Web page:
Construction delays by a builder who Salt Lake officials say violated a building contract for a new fire station could cost the city money, the City Council was told Thursday.
The $493,000 Fire Station No. 4, 830 E. 11th Avenue - built to replace old Fire Station No. 4 and absorb services from the soon-to-be-closed Fire Station No. 15 at the University of Utah - was supposed to be built by Dec. 19.But work by contractor Jack D. Roberts Construction Co., of Spanish Fork, has been "appallingly slow" and Roberts hasn't kept to the city's contracted schedule to complete the structure, said city Project Manager Gaylord Smith.
Glen Watkins, attorney for Roberts, said Friday his client, with the assistance of the contractor's bonding company, is responding adequately to the city's concerns in negotiations with the city.
Roberts has told Smith that projected completion of the station is now Feb. 13, Smith said. "But my personal opinion is they will not make that date," Smith said, adding firefighters may have to wait until early March to move in.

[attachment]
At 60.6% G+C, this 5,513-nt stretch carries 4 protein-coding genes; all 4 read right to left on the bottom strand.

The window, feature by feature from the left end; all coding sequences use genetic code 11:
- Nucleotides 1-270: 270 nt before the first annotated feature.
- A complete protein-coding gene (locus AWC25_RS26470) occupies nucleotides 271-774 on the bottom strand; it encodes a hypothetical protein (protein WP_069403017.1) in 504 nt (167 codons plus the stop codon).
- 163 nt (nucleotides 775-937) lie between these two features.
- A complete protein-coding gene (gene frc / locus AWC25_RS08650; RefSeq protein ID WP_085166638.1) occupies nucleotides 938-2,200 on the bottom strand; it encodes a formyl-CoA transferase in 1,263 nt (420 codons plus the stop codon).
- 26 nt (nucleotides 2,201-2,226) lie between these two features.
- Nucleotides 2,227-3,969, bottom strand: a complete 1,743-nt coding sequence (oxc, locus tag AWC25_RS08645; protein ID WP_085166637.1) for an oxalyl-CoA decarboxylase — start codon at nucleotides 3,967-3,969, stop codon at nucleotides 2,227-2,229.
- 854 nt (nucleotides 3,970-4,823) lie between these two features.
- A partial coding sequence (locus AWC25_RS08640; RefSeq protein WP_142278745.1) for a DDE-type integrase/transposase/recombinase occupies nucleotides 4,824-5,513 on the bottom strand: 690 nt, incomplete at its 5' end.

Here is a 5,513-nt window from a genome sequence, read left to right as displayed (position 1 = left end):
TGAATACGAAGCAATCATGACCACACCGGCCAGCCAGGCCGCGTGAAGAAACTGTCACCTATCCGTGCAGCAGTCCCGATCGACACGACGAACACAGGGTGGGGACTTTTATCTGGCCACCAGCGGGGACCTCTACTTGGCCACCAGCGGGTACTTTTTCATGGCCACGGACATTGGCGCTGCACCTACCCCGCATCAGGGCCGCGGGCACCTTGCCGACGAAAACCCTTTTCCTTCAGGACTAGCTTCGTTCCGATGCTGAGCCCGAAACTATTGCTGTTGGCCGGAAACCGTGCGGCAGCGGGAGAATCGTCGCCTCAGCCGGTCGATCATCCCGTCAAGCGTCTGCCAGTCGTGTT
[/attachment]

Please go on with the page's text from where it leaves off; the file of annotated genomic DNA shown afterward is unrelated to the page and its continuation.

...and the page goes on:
Meanwhile, the city's contract with Roberts permits the city to fine the construction company $500 per day for every day beyond the contracted completion date of the facility, Smith said.
The money will go toward undetermined losses the city has, said Assistant City Attorney Ray Montgomery. Administrative and engineering costs as well as costs associated with the continued operation of Stations No. 4 and 15 have pushed up city costs, he said.
The city built Station No. 4 upon recommendation by an auditor who said it would be more cost effective to close Station No. 15 and consolidate its services with another station and the new Station No. 4.
The Fire Department, already short-handed because of 20 unexpected early retirements, budgeted $175,000 to keep old No. 4 open until Dec. 19, the expected completion date of the new station, said Fire Chief Peter Pederson. It now exceeds that budget.
"Nobody's suing each other yet," said City Engineer Max Peterson. But Montgomery said the $500 per day may not cover the city's cost for the delays.
"At this point I don't anticipate any litigation," Montgomery said. "But that's always subject to change."
Construction of the station was put on the "fast track," Smith said. The contract was awarded to Roberts in September and construction started almost immediately.
"Construction in three months is tight," Peterson admitted, "but we thought we could do it if everything went well."